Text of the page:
Availability of data and materials

All data generated or analyzed during this study are included in this published article and its supplementary information files.


  1. Gummow B (2010) Challenges posed by new and re-emerging infectious diseases in livestock production, wildlife and humans. Livest Sci 130:41–46

    Article  CAS  PubMed  PubMed Central  Google Scholar 

  2. Maier GU, Breitenbuecher J, Gomez JP, Samah F, Fausak E, Van Noord M (2022) Vaccination for the prevention of neonatal calf diarrhea in cow-calf operations: a scoping review. Vet Anim Sci 15:100238

    Article  PubMed  PubMed Central  Google Scholar 

  3. Patel JR (2005) Relative efficacy of inactivated bovine herpesvirus-1 (BHV-1) vaccines. Vaccine 23:4054–4061

    Article  ADS  CAS  PubMed  Google Scholar 

  4. Platt R, Widel PW, Kesl LD, Roth JA (2009) Comparison of humoral and cellular immune responses to a pentavalent modified live virus vaccine in three age groups of calves with maternal antibodies, before and after BVDV type 2 challenge. Vaccine 27:4508–4519

    Article  CAS  PubMed  Google Scholar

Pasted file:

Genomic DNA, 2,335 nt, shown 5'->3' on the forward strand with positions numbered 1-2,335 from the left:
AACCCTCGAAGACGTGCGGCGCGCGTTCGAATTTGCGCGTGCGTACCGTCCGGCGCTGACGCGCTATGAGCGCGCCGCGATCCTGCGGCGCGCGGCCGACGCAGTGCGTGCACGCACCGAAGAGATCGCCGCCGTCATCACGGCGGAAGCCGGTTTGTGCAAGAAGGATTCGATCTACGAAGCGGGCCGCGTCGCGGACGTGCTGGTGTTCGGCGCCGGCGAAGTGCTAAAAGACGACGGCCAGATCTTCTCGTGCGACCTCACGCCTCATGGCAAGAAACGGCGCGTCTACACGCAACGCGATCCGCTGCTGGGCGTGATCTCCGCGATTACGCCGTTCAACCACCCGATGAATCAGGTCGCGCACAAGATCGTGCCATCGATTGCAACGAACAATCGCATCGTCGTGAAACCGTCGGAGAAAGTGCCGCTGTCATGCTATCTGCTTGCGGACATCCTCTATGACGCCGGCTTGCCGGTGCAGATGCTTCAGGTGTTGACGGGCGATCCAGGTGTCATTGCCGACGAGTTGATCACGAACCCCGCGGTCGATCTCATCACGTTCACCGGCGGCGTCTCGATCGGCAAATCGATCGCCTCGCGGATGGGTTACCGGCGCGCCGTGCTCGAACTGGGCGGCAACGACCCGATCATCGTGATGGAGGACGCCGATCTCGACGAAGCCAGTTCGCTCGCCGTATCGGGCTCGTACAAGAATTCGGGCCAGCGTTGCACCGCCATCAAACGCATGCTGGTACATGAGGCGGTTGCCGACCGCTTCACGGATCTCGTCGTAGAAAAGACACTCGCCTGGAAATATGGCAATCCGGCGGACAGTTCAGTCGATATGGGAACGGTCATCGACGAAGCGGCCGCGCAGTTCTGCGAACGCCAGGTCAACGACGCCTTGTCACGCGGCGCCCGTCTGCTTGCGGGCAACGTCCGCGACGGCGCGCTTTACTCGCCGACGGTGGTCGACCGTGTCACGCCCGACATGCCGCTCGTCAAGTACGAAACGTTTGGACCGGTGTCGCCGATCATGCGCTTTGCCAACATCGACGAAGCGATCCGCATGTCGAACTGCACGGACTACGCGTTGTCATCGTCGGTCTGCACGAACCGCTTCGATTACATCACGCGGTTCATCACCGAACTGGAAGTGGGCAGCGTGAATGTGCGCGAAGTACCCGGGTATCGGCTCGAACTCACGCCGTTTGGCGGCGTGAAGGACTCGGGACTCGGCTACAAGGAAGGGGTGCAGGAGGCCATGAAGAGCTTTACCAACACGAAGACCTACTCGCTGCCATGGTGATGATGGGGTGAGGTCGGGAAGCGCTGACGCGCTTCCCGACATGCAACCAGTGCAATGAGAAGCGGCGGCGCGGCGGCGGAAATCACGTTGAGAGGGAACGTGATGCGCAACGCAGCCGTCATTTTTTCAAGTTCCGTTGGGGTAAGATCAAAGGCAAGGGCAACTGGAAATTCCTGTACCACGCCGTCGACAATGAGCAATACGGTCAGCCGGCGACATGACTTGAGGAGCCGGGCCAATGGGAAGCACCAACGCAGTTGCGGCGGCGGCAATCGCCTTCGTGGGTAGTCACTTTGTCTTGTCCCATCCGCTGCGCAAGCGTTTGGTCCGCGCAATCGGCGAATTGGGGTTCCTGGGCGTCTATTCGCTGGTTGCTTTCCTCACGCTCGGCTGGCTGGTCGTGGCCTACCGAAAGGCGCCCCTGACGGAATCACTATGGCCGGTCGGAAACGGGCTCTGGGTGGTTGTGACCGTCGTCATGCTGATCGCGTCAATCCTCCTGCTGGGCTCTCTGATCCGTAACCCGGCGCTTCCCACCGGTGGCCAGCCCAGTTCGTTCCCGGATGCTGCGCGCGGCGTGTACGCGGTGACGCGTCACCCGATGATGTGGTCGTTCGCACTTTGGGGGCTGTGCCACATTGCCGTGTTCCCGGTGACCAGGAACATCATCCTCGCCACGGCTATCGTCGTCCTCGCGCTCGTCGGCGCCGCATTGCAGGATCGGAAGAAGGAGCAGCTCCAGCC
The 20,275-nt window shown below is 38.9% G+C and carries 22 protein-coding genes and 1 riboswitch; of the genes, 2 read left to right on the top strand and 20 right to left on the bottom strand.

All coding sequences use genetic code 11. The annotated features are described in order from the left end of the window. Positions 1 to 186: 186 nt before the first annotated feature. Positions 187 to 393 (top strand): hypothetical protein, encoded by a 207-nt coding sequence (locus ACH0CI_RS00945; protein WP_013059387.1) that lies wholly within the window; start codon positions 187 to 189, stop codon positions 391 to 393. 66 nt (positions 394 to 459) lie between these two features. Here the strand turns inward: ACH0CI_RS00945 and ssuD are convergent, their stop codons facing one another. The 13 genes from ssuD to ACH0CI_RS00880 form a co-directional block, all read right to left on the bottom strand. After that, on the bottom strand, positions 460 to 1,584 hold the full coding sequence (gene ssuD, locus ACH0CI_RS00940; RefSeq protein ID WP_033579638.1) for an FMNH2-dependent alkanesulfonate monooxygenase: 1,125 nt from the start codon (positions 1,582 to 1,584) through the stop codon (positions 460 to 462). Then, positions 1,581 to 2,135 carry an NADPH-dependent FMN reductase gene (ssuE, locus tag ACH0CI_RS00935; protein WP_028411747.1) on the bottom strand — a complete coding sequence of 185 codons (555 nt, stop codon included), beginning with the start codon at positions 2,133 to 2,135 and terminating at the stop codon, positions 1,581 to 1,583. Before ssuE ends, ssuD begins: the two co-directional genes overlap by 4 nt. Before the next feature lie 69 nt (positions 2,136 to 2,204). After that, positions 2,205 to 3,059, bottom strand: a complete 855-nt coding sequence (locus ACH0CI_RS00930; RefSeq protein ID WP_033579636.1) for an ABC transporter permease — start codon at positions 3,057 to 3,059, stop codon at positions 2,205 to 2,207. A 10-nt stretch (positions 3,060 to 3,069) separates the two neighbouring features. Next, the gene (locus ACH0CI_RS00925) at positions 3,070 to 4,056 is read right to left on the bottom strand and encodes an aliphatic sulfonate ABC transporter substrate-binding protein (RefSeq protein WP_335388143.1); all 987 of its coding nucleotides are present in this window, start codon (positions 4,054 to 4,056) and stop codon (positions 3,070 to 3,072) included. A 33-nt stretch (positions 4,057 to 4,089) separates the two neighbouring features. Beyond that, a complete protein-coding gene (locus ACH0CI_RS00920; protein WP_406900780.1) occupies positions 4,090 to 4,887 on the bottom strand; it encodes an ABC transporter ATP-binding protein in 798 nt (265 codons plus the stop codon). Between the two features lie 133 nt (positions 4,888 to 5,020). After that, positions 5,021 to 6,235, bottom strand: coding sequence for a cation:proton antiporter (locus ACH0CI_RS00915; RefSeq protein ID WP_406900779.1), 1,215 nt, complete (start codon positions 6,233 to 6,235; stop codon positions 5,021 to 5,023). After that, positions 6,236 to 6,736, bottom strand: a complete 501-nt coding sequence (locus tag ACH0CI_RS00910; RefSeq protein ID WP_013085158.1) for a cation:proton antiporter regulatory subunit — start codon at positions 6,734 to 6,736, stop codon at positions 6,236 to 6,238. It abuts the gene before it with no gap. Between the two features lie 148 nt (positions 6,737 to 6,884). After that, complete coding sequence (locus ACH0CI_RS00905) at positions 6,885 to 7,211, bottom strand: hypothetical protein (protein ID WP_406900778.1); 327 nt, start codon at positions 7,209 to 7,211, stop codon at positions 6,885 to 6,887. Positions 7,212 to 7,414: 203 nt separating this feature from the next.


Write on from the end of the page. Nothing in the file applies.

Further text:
5. Greiser-Wilke I, Grummer B, Moennig V (2003) Bovine viral diarrhoea eradication and control programmes in Europe. Biologicals 31:113–118

    Article  PubMed  Google Scholar 

  6. Vlasova AN, Deol P, Sircar S, Ghosh S, Jakab S, Bányai K, Dhama K, Amimo JO, Saif LJ, Malik YS (2020) Animal rotaviruses. Animal-Origin Viral Zoonoses 2020:163–202

    Article  Google Scholar 

  7. Guo Z, Chen XX, Li R, Qiao S, Zhang G (2018) The prevalent status and genetic diversity of porcine reproductive and respiratory syndrome virus in China: a molecular epidemiological perspective. Virol J 15:2

    Article  PubMed  PubMed Central  Google Scholar 

  8. Jorge S, Dellagostin OA (2017) The development of veterinary vaccines: a review of traditional methods and modern biotechnology approaches. Biotechnol Res Innov 1:6–13

    Article  Google Scholar 

  9. Mayers J, Mansfield KL, Brown IH (2017) The role of vaccination in risk mitigation and control of Newcastle disease in poultry. Vaccine 35:5974–5980

    Article  PubMed  Google Scholar 

  10. Ge J, Wang X, Tian M, Gao Y, Wen Z, Yu G, Zhou W, Zu S, Bu Z (2015) Recombinant Newcastle disease viral vector expressing hemagglutinin or fusion of canine distemper virus is safe and immunogenic in minks. Vaccine 33:2457–2462

    Article  CAS  PubMed  Google Scholar 

  11. Ren G, Tian G, Liu Y, He J, Gao X, Yu Y, Liu X, Zhang X, Sun T, Liu S, Yin J, Li D (2016) Recombinant Newcastle disease virus encoding IL-12 and/or IL-2 as potential candidate for hepatoma carcinoma therapy. Technol Cancer Res Treat 15:NP83-94

    Article  CAS  PubMed  Google Scholar 

  12. Nakaya T, Cros J, Park MS, Nakaya Y, Zheng H, Sagrera A, Villar E, Garcia-Sastre A, Palese P (2001) Recombinant Newcastle disease virus as a vaccine vector. J Virol 75:11868–11873